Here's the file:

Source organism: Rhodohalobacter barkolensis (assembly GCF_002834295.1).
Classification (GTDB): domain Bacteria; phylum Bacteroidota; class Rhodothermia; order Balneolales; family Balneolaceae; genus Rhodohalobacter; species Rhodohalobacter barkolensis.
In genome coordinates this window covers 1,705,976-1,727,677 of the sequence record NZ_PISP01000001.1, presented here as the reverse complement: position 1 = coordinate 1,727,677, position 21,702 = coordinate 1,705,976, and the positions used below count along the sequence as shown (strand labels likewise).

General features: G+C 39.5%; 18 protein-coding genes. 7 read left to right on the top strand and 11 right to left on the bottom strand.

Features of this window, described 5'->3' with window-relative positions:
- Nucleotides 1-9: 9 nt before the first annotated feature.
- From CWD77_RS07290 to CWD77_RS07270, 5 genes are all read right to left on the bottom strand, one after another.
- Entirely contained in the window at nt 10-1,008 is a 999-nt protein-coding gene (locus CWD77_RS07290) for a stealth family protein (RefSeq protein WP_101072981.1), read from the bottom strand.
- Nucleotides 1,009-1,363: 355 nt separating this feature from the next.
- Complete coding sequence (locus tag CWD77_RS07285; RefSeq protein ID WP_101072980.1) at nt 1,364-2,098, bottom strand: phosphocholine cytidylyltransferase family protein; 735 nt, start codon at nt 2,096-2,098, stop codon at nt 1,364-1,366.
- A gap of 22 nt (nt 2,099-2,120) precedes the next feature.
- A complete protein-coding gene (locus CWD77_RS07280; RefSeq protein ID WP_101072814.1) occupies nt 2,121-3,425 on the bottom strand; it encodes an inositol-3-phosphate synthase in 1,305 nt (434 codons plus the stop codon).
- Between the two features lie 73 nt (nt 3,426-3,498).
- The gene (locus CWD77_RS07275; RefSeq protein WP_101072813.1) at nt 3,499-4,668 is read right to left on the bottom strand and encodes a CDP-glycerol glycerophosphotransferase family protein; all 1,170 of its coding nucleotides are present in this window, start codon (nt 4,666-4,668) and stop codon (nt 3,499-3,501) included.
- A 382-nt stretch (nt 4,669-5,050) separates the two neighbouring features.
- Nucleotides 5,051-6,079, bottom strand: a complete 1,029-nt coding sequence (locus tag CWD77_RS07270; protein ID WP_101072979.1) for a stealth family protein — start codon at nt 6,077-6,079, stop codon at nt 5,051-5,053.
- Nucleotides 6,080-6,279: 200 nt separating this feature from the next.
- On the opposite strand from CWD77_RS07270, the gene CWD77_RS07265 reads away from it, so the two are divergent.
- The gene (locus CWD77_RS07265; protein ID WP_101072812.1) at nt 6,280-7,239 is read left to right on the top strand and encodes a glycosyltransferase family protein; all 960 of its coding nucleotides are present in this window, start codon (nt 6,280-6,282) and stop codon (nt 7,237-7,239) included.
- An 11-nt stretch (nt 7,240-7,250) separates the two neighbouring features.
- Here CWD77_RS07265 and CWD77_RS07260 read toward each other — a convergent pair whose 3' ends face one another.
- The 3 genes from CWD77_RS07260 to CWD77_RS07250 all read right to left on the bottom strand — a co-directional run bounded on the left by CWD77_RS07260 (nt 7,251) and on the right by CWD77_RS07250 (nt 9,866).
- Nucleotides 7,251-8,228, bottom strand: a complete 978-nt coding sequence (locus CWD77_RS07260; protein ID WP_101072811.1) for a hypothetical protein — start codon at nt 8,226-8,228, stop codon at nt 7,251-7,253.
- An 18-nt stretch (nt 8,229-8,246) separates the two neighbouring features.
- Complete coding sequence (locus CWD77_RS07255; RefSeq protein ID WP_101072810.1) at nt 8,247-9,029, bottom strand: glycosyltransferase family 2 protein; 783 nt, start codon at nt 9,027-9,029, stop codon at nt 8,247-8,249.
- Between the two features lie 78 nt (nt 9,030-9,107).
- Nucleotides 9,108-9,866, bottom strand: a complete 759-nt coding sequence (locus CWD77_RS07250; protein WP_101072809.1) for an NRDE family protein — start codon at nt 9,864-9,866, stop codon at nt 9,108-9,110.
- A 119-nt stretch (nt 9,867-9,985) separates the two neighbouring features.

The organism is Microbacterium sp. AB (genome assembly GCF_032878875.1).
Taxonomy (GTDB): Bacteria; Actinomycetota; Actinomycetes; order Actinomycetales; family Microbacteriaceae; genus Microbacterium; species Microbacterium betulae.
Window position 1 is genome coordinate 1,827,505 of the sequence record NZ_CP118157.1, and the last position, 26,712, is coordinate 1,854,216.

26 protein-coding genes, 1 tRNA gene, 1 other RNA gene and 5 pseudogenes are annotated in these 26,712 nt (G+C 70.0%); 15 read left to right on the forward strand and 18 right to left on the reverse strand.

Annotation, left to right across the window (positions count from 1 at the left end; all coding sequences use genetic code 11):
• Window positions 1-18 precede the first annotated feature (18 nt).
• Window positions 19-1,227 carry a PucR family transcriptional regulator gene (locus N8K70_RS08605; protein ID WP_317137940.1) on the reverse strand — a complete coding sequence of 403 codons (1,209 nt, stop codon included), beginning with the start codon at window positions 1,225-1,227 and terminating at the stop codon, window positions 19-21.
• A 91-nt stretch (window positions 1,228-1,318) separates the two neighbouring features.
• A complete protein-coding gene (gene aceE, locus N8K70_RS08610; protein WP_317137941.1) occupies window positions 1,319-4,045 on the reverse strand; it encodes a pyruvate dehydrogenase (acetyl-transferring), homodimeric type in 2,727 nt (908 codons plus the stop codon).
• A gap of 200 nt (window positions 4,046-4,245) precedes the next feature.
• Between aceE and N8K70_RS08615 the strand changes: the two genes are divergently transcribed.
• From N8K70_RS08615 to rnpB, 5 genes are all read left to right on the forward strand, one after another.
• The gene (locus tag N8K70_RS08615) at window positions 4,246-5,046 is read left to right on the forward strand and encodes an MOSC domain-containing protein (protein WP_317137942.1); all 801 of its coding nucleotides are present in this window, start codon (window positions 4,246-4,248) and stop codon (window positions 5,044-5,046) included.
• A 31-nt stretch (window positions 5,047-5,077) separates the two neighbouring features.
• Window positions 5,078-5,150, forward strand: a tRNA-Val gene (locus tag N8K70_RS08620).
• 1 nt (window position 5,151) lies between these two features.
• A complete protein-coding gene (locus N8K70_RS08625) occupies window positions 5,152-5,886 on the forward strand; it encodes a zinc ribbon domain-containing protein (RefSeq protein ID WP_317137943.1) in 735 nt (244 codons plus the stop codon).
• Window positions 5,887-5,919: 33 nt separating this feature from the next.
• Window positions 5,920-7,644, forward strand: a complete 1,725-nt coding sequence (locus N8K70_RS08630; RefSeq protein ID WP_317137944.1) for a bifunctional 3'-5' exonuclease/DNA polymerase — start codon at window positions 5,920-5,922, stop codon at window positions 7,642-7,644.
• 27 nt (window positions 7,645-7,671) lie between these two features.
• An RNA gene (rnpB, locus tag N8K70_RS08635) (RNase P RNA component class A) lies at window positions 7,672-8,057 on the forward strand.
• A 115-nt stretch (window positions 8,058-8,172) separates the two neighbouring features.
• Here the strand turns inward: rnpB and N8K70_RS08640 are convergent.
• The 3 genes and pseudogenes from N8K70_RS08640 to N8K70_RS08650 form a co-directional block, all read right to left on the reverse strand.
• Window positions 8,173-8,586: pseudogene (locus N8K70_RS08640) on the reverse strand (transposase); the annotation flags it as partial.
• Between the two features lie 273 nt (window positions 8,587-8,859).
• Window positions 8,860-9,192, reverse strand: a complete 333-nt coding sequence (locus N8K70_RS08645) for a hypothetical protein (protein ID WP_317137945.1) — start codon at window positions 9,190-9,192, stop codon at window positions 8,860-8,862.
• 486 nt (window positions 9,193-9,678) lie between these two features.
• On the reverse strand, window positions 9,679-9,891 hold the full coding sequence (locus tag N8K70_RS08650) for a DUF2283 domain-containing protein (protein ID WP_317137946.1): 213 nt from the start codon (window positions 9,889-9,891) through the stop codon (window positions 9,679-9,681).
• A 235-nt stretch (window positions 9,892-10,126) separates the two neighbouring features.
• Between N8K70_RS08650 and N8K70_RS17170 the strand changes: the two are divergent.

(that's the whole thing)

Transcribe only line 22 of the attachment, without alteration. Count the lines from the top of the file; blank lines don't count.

- The 3 genes from CWD77_RS07260 to CWD77_RS07250 all read right to left on the bottom strand — a co-directional run bounded on the left by CWD77_RS07260 (nt 7,251) and on the right by CWD77_RS07250 (nt 9,866).